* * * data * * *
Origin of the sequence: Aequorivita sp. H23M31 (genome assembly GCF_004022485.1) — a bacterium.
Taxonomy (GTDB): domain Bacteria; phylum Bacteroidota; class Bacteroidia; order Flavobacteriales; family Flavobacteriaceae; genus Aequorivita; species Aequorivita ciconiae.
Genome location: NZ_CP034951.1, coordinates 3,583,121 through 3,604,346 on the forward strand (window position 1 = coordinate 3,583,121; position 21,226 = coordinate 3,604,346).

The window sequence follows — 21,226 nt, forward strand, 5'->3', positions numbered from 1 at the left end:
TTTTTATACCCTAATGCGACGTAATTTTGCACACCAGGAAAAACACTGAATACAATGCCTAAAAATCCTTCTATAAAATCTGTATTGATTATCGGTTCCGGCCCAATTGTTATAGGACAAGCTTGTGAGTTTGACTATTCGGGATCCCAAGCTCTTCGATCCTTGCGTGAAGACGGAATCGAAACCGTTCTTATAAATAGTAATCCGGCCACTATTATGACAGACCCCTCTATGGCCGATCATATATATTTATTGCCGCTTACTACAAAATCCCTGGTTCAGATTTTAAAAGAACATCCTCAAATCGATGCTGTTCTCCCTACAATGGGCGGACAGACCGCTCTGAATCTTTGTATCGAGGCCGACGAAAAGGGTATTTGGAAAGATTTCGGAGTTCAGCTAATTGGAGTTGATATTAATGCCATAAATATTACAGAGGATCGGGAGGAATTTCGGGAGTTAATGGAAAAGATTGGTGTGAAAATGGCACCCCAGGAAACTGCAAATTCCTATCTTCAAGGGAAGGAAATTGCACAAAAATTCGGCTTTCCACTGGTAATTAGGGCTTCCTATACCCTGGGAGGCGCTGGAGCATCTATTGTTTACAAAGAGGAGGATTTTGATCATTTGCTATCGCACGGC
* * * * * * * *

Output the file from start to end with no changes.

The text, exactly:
Origin of the sequence: Aequorivita sp. H23M31 (genome assembly GCF_004022485.1) — a bacterium.
Taxonomy (GTDB): domain Bacteria; phylum Bacteroidota; class Bacteroidia; order Flavobacteriales; family Flavobacteriaceae; genus Aequorivita; species Aequorivita ciconiae.
Genome location: NZ_CP034951.1, coordinates 3,583,121 through 3,604,346 on the forward strand (window position 1 = coordinate 3,583,121; position 21,226 = coordinate 3,604,346).

The window sequence follows — 21,226 nt, forward strand, 5'->3', positions numbered from 1 at the left end:
TTTTTATACCCTAATGCGACGTAATTTTGCACACCAGGAAAAACACTGAATACAATGCCTAAAAATCCTTCTATAAAATCTGTATTGATTATCGGTTCCGGCCCAATTGTTATAGGACAAGCTTGTGAGTTTGACTATTCGGGATCCCAAGCTCTTCGATCCTTGCGTGAAGACGGAATCGAAACCGTTCTTATAAATAGTAATCCGGCCACTATTATGACAGACCCCTCTATGGCCGATCATATATATTTATTGCCGCTTACTACAAAATCCCTGGTTCAGATTTTAAAAGAACATCCTCAAATCGATGCTGTTCTCCCTACAATGGGCGGACAGACCGCTCTGAATCTTTGTATCGAGGCCGACGAAAAGGGTATTTGGAAAGATTTCGGAGTTCAGCTAATTGGAGTTGATATTAATGCCATAAATATTACAGAGGATCGGGAGGAATTTCGGGAGTTAATGGAAAAGATTGGTGTGAAAATGGCACCCCAGGAAACTGCAAATTCCTATCTTCAAGGGAAGGAAATTGCACAAAAATTCGGCTTTCCACTGGTAATTAGGGCTTCCTATACCCTGGGAGGCGCTGGAGCATCTATTGTTTACAAAGAGGAGGATTTTGATCATTTGCTATCGCACGGC